Early Morning Sun

What’s Up with Vitamin D and the Coronavirus?

The pandemic has been tough on many businesses, but it’s been a boon to others. Dietary supplement sales, for example, are feeding quite nicely on our fears. At the top of the list is vitamin D, getting a boost from speculation that deficiencies could make a person more vulnerable to the coronavirus.

However, the bottom line is that this adds up to nothing but speculation.

Why Speculate?

All the speculation about vitamin D and the coronavirus comes from inconclusive research and observational studies. For example, one study looked at data on vitamin D levels and coronavirus infections in UK Biobank data. Researchers found a higher risk of COVID-19 infections in people with vitamin D deficiencies.  But that correlation disappeared when the researchers factored in potentially confounding variables.

There is research to say that vitamin D deficiency might leave a person vulnerable to a respiratory infection like COVID-19. But folks like Susan Lanham-New, who have studied this question, say that there’s simply not enough evidence to say that vitamin D is playing an important role. So more definitive research is moving ahead.

An Essential Nutrient That’s Easy to Get

In the meantime, we all need vitamin D and there’s no doubt that some of us don’t get enough. For those of us who don’t, it’s easy enough to get what you need. Your skin makes it if you can get out and get enough sunlight to do the trick. Anywhere from 10 to 30 minutes of midday sun several days days a week should do the trick. People with darker skin need more. With fairer skin, you need less. And don’t forget the sunscreen. You can also get vitamin D in your diet, from fatty fish, egg yolks, or fortified milk. And when all else fails, vitamin D supplements are inexpensive and readily available.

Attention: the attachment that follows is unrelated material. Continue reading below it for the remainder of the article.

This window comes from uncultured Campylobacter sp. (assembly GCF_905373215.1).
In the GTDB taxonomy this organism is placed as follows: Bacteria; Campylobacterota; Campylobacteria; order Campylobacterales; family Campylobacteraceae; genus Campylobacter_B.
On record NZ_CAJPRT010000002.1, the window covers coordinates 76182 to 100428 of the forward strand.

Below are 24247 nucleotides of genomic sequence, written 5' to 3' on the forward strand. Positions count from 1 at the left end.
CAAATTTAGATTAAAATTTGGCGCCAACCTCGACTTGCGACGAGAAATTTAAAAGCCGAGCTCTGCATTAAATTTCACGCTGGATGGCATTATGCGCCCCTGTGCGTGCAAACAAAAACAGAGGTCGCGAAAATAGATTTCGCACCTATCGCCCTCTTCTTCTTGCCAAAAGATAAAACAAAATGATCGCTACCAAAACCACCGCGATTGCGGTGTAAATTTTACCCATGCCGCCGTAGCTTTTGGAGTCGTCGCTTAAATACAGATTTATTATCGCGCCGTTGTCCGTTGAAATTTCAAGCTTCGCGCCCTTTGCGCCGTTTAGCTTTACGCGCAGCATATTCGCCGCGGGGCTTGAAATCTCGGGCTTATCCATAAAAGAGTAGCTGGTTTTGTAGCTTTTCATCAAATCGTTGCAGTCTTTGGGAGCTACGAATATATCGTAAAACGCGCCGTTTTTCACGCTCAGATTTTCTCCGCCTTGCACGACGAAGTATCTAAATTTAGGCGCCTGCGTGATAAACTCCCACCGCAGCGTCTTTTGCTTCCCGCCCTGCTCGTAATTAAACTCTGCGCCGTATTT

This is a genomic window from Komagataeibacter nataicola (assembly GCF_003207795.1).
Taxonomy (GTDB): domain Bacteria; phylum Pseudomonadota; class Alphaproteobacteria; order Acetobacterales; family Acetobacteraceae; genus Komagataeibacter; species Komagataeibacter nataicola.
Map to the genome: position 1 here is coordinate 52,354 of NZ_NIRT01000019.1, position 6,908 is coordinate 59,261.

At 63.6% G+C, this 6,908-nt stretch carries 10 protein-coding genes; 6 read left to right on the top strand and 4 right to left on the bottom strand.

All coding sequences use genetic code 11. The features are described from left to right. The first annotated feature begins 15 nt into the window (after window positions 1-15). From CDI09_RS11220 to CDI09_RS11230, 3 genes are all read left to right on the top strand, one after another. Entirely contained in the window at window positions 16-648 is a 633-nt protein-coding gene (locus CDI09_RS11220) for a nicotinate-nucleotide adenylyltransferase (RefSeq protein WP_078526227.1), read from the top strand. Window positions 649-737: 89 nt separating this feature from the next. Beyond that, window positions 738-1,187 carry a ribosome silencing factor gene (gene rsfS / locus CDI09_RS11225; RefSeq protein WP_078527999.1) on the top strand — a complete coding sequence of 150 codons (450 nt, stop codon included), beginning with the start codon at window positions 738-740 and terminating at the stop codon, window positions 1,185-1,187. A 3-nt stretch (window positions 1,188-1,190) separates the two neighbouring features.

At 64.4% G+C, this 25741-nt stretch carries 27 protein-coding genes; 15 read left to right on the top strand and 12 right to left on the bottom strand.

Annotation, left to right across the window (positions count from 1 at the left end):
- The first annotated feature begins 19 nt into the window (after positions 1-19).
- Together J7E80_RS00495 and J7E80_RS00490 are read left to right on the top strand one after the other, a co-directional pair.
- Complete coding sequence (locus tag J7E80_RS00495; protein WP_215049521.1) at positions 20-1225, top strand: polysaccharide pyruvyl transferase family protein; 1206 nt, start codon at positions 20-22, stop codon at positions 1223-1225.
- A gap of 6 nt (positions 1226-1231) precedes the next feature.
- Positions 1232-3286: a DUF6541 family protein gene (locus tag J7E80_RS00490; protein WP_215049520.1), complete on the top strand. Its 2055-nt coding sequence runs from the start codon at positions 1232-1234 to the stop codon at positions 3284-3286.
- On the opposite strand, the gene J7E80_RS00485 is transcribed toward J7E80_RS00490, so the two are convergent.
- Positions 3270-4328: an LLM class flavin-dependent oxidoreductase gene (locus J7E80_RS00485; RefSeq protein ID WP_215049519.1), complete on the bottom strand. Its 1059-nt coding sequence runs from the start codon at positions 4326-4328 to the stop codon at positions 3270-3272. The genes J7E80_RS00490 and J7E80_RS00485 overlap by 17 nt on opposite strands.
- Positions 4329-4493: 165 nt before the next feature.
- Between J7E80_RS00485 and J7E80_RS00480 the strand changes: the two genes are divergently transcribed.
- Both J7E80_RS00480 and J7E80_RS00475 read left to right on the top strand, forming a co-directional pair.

However, with vitamin D, you can indeed get too much of a good thing. From food or the sun, it’s not likely, but it can happen with supplements and it has real downsides for your health. So taking vitamin D supplements when they’re not medically indicated is definitely not a good idea.

If you have any doubt that you might have a deficiency, talk to your doctor. A test for vitamin D blood levels is relatively straightforward. And for serious questions about getting enough from your diet, a registered dietitian is your best bet.

Click here for more on the link between coronavirus and vitamin D and here for a wise dietitian’s perspective on supplements and the coronavirus.

Early Morning Sun, photograph © Stanley Zimny / flickr

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June 28, 2020